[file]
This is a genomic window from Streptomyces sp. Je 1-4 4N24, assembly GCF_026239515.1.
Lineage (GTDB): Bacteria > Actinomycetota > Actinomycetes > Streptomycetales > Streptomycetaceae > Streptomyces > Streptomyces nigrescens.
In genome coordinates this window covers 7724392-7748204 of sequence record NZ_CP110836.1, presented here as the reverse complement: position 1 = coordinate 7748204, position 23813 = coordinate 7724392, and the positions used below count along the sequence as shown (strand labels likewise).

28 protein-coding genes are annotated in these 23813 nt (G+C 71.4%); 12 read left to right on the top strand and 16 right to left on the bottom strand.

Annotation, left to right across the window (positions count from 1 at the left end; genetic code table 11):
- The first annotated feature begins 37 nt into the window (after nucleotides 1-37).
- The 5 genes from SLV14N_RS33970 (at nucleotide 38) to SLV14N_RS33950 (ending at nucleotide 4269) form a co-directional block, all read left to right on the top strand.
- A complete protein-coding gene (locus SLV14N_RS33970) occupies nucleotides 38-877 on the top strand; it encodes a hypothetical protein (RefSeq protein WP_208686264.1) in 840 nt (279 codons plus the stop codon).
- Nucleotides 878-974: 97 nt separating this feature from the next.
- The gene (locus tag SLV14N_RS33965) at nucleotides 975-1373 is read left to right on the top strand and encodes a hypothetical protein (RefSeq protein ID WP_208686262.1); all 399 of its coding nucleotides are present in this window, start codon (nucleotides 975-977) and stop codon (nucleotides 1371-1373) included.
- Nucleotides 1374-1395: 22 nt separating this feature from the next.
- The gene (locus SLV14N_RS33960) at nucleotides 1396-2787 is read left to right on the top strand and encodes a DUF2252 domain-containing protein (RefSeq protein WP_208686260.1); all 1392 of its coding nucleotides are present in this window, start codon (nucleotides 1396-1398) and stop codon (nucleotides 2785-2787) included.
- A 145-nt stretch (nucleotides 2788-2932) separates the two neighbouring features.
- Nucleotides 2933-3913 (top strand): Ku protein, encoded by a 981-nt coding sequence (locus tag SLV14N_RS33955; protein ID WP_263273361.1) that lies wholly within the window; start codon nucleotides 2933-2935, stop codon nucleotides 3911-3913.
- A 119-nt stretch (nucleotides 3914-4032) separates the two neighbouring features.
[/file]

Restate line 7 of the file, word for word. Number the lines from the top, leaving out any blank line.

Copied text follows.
- The 5 genes from SLV14N_RS33970 (at nucleotide 38) to SLV14N_RS33950 (ending at nucleotide 4269) form a co-directional block, all read left to right on the top strand.